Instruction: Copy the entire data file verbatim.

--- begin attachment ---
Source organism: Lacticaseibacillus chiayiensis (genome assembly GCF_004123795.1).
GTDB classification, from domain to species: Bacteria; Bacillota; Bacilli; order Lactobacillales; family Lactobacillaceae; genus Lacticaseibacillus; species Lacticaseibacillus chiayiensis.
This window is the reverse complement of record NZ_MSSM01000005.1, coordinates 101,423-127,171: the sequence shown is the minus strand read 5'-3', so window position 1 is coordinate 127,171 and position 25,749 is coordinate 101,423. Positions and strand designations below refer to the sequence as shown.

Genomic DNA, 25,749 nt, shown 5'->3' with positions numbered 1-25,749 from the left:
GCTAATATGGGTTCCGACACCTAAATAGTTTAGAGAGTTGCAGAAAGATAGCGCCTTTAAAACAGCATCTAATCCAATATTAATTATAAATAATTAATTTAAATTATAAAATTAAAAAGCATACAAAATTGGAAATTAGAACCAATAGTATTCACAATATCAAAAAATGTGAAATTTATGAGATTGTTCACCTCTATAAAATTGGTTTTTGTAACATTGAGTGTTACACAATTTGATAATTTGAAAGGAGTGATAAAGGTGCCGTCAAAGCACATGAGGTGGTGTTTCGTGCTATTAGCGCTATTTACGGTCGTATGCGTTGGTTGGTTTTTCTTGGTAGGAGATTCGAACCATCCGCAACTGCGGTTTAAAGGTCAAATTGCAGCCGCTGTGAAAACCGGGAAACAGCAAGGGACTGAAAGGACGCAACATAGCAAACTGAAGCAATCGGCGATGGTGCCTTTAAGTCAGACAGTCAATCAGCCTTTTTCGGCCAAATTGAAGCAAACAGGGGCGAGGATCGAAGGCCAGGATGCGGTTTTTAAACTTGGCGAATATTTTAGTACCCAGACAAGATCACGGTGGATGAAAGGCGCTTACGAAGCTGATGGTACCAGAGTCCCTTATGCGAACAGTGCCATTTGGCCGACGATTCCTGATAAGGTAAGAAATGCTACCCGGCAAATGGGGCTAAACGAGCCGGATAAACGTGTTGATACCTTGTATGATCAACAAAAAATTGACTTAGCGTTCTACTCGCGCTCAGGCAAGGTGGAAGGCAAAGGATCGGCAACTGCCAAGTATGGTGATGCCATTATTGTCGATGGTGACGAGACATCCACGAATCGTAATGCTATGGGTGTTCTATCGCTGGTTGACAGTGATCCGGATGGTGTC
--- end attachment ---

Source organism: Lacticaseibacillus chiayiensis (genome assembly GCF_004123795.1).
GTDB classification, from domain to species: Bacteria; Bacillota; Bacilli; order Lactobacillales; family Lactobacillaceae; genus Lacticaseibacillus; species Lacticaseibacillus chiayiensis.
This window is the reverse complement of record NZ_MSSM01000005.1, coordinates 101,423-127,171: the sequence shown is the minus strand read 5'-3', so window position 1 is coordinate 127,171 and position 25,749 is coordinate 101,423. Positions and strand designations below refer to the sequence as shown.

Genomic DNA, 25,749 nt, shown 5'->3' with positions numbered 1-25,749 from the left:
GCTAATATGGGTTCCGACACCTAAATAGTTTAGAGAGTTGCAGAAAGATAGCGCCTTTAAAACAGCATCTAATCCAATATTAATTATAAATAATTAATTTAAATTATAAAATTAAAAAGCATACAAAATTGGAAATTAGAACCAATAGTATTCACAATATCAAAAAATGTGAAATTTATGAGATTGTTCACCTCTATAAAATTGGTTTTTGTAACATTGAGTGTTACACAATTTGATAATTTGAAAGGAGTGATAAAGGTGCCGTCAAAGCACATGAGGTGGTGTTTCGTGCTATTAGCGCTATTTACGGTCGTATGCGTTGGTTGGTTTTTCTTGGTAGGAGATTCGAACCATCCGCAACTGCGGTTTAAAGGTCAAATTGCAGCCGCTGTGAAAACCGGGAAACAGCAAGGGACTGAAAGGACGCAACATAGCAAACTGAAGCAATCGGCGATGGTGCCTTTAAGTCAGACAGTCAATCAGCCTTTTTCGGCCAAATTGAAGCAAACAGGGGCGAGGATCGAAGGCCAGGATGCGGTTTTTAAACTTGGCGAATATTTTAGTACCCAGACAAGATCACGGTGGATGAAAGGCGCTTACGAAGCTGATGGTACCAGAGTCCCTTATGCGAACAGTGCCATTTGGCCGACGATTCCTGATAAGGTAAGAAATGCTACCCGGCAAATGGGGCTAAACGAGCCGGATAAACGTGTTGATACCTTGTATGATCAACAAAAAATTGACTTAGCGTTCTACTCGCGCTCAGGCAAGGTGGAAGGCAAAGGATCGGCAACTGCCAAGTATGGTGATGCCATTATTGTCGATGGTGACGAGACATCCACGAATCGTAATGCTATGGGTGTTCTATCGCTGGTTGACAGTGATCCGGATGGTGTC